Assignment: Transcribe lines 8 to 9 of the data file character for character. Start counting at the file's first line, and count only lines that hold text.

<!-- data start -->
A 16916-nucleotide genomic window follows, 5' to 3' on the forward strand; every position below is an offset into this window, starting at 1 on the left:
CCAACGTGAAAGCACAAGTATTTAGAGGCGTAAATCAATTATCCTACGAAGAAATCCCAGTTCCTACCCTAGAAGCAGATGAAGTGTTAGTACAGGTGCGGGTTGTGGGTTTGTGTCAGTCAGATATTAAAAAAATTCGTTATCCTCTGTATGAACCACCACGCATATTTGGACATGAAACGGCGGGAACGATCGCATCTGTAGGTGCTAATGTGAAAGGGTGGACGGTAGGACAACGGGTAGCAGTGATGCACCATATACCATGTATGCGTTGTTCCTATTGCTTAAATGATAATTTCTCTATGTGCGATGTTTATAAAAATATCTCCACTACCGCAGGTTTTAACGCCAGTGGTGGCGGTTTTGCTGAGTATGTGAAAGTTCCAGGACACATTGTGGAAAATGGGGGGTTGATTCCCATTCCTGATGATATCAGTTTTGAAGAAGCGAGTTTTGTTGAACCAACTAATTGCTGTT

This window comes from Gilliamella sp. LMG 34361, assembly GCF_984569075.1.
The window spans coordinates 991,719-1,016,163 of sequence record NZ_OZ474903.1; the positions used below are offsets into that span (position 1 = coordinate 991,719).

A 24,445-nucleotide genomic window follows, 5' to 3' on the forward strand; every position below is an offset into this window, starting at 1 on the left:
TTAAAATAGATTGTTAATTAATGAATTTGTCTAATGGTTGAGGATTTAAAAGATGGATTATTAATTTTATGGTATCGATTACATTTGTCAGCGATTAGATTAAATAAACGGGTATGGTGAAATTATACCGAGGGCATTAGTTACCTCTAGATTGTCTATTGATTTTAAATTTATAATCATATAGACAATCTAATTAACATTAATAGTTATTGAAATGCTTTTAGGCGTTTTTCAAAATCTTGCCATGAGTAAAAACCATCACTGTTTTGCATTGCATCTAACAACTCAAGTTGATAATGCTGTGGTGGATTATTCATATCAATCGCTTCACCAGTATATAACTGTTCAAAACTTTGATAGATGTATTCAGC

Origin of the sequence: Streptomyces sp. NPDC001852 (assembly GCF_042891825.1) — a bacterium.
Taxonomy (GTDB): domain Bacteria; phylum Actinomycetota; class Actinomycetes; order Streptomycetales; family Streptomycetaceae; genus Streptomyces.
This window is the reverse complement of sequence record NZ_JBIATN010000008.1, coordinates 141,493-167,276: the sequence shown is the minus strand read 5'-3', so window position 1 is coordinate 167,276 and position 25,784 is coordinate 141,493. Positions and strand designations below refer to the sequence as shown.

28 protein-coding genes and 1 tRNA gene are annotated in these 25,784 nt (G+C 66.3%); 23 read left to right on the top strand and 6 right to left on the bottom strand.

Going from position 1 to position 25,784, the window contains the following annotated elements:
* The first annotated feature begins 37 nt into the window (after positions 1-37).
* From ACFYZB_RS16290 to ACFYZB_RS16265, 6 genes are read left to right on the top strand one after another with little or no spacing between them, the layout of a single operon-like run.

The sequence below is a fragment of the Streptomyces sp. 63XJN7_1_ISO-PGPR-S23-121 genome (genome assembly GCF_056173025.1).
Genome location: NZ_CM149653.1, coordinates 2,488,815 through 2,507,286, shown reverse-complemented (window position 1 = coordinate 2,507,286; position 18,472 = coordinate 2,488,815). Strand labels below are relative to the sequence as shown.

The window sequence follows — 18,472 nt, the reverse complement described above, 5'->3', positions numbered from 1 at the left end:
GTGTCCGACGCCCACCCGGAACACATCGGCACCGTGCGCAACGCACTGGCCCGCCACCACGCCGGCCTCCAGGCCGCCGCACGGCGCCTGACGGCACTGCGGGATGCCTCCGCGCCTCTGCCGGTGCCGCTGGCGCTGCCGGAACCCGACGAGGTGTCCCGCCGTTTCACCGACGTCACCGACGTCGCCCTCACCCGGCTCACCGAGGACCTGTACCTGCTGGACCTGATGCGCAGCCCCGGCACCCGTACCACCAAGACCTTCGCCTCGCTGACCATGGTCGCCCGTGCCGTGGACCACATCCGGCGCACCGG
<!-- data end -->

Taxonomy (GTDB): domain Bacteria; phylum Actinomycetota; class Actinomycetes; order Streptomycetales; family Streptomycetaceae; genus Streptomyces.
This window is the reverse complement of sequence record NZ_JBIATN010000008.1, coordinates 141,493-167,276: the sequence shown is the minus strand read 5'-3', so window position 1 is coordinate 167,276 and position 25,784 is coordinate 141,493. Positions and strand designations below refer to the sequence as shown.